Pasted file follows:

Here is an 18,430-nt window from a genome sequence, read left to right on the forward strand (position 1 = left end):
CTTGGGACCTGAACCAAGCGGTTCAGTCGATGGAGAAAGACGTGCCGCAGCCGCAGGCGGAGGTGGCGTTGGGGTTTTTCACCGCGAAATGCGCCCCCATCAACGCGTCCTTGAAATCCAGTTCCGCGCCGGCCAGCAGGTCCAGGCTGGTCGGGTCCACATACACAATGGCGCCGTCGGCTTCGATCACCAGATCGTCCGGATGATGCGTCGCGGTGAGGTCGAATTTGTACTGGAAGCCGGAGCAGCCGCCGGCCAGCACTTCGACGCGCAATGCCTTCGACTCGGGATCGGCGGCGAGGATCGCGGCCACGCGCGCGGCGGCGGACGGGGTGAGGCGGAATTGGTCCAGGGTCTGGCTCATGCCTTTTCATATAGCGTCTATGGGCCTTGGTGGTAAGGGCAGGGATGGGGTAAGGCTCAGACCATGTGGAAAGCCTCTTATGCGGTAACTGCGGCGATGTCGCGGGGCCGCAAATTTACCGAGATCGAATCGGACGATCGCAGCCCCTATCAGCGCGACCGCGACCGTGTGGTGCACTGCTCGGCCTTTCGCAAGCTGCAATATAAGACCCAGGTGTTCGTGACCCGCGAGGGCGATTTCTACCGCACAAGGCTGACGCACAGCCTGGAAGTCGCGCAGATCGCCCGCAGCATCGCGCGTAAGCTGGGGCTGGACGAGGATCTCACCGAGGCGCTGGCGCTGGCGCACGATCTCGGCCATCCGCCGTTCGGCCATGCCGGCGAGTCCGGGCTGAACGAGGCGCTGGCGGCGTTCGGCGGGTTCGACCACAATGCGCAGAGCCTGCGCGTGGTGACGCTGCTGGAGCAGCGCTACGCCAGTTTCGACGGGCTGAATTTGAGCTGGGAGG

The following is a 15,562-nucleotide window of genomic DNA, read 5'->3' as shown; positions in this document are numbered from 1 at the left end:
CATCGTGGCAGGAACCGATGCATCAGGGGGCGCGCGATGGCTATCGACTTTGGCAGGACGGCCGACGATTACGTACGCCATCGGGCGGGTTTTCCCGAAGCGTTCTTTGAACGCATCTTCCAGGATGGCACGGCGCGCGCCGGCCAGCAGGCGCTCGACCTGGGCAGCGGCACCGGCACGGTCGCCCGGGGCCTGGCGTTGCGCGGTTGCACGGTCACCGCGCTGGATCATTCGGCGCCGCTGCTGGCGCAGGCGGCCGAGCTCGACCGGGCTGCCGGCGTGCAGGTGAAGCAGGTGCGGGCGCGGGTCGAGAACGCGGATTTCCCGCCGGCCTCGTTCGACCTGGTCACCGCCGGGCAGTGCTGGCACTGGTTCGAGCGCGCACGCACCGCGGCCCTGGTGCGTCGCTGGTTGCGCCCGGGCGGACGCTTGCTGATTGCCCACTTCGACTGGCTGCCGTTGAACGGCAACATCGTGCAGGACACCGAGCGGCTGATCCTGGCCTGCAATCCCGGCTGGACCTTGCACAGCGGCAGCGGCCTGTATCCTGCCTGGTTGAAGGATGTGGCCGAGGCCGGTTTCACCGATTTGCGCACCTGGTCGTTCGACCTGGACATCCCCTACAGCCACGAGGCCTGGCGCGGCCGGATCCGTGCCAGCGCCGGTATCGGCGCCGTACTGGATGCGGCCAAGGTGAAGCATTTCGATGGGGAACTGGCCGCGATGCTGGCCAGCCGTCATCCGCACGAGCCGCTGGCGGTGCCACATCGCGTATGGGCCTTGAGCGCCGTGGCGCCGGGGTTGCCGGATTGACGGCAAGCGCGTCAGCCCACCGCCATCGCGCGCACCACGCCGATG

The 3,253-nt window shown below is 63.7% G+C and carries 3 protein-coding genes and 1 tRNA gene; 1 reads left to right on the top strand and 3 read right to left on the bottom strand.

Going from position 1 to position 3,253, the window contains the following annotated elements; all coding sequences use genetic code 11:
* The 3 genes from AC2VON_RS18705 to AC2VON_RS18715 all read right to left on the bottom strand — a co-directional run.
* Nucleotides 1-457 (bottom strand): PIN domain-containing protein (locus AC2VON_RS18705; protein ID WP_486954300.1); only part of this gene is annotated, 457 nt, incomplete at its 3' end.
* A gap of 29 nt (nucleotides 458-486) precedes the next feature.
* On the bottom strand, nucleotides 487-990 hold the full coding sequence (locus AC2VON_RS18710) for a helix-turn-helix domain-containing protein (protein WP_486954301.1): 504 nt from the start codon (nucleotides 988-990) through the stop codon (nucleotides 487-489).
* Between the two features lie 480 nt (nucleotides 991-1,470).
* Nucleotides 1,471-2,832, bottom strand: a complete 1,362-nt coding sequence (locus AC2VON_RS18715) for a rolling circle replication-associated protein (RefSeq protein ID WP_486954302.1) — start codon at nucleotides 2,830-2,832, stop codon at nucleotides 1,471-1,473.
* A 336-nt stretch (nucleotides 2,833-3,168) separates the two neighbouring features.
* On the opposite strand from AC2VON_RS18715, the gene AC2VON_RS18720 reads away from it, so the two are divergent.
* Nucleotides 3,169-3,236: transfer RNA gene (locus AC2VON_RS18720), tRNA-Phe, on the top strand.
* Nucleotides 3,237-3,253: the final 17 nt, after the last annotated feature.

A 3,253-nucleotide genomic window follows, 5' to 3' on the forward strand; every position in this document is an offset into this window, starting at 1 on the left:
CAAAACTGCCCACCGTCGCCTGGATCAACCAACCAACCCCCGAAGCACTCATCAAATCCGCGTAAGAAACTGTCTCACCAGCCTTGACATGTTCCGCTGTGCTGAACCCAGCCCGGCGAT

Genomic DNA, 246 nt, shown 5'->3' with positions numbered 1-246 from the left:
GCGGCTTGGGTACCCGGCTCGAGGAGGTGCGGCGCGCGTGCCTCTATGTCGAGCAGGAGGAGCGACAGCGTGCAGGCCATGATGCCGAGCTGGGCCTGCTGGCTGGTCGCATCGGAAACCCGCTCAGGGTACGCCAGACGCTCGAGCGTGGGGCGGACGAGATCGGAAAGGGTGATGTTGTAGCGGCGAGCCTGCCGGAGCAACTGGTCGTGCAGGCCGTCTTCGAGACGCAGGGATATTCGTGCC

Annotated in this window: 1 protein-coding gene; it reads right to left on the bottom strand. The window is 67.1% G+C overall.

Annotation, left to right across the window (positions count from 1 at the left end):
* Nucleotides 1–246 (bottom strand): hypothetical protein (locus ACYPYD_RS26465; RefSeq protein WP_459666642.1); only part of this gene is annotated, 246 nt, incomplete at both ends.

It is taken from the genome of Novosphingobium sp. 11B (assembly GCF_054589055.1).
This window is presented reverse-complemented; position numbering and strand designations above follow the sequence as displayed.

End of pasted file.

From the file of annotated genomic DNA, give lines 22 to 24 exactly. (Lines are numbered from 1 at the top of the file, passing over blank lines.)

Annotation, left to right across the window (positions count from 1 at the left end):
* Nucleotides 1–246 (bottom strand): hypothetical protein (locus ACYPYD_RS26465; RefSeq protein WP_459666642.1); only part of this gene is annotated, 246 nt, incomplete at both ends.

It is taken from the genome of Novosphingobium sp. 11B (assembly GCF_054589055.1).